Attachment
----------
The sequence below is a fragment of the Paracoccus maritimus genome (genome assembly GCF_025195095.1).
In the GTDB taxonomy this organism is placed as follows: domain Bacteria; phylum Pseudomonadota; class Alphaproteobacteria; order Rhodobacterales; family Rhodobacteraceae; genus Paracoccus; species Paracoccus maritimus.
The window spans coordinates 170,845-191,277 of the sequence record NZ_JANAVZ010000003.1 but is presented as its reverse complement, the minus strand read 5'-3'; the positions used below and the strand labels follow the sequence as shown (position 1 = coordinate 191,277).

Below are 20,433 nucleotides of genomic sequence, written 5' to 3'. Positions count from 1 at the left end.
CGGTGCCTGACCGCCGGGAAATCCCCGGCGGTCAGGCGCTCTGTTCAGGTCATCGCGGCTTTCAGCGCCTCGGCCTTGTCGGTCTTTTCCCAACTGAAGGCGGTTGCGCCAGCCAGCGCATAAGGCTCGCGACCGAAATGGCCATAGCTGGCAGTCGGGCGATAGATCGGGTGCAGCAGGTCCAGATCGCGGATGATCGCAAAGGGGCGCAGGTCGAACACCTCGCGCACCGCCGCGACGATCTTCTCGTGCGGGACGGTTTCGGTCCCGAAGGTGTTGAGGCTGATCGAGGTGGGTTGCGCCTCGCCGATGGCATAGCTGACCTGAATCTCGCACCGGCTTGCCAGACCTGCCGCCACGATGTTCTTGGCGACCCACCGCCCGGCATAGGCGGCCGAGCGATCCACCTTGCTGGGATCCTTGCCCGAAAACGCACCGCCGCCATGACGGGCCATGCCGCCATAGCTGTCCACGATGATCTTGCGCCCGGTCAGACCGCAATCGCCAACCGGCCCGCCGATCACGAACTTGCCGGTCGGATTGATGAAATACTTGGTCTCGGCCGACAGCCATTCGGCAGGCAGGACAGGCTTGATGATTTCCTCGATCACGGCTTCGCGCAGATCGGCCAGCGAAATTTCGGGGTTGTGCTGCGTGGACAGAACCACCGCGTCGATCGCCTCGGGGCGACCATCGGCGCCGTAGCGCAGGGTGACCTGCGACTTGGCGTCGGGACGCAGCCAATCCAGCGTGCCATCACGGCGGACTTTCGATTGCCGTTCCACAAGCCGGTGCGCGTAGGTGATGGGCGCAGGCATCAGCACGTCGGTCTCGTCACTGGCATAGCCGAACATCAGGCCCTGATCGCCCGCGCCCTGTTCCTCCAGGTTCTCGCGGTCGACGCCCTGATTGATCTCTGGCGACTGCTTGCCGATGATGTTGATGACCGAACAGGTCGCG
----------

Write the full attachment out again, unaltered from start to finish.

The sequence below is a fragment of the Paracoccus maritimus genome (genome assembly GCF_025195095.1).
In the GTDB taxonomy this organism is placed as follows: domain Bacteria; phylum Pseudomonadota; class Alphaproteobacteria; order Rhodobacterales; family Rhodobacteraceae; genus Paracoccus; species Paracoccus maritimus.
The window spans coordinates 170,845-191,277 of the sequence record NZ_JANAVZ010000003.1 but is presented as its reverse complement, the minus strand read 5'-3'; the positions used below and the strand labels follow the sequence as shown (position 1 = coordinate 191,277).

Below are 20,433 nucleotides of genomic sequence, written 5' to 3'. Positions count from 1 at the left end.
CGGTGCCTGACCGCCGGGAAATCCCCGGCGGTCAGGCGCTCTGTTCAGGTCATCGCGGCTTTCAGCGCCTCGGCCTTGTCGGTCTTTTCCCAACTGAAGGCGGTTGCGCCAGCCAGCGCATAAGGCTCGCGACCGAAATGGCCATAGCTGGCAGTCGGGCGATAGATCGGGTGCAGCAGGTCCAGATCGCGGATGATCGCAAAGGGGCGCAGGTCGAACACCTCGCGCACCGCCGCGACGATCTTCTCGTGCGGGACGGTTTCGGTCCCGAAGGTGTTGAGGCTGATCGAGGTGGGTTGCGCCTCGCCGATGGCATAGCTGACCTGAATCTCGCACCGGCTTGCCAGACCTGCCGCCACGATGTTCTTGGCGACCCACCGCCCGGCATAGGCGGCCGAGCGATCCACCTTGCTGGGATCCTTGCCCGAAAACGCACCGCCGCCATGACGGGCCATGCCGCCATAGCTGTCCACGATGATCTTGCGCCCGGTCAGACCGCAATCGCCAACCGGCCCGCCGATCACGAACTTGCCGGTCGGATTGATGAAATACTTGGTCTCGGCCGACAGCCATTCGGCAGGCAGGACAGGCTTGATGATTTCCTCGATCACGGCTTCGCGCAGATCGGCCAGCGAAATTTCGGGGTTGTGCTGCGTGGACAGAACCACCGCGTCGATCGCCTCGGGGCGACCATCGGCGCCGTAGCGCAGGGTGACCTGCGACTTGGCGTCGGGACGCAGCCAATCCAGCGTGCCATCACGGCGGACTTTCGATTGCCGTTCCACAAGCCGGTGCGCGTAGGTGATGGGCGCAGGCATCAGCACGTCGGTCTCGTCACTGGCATAGCCGAACATCAGGCCCTGATCGCCCGCGCCCTGTTCCTCCAGGTTCTCGCGGTCGACGCCCTGATTGATCTCTGGCGACTGCTTGCCGATGATGTTGATGACCGAACAGGTCGCG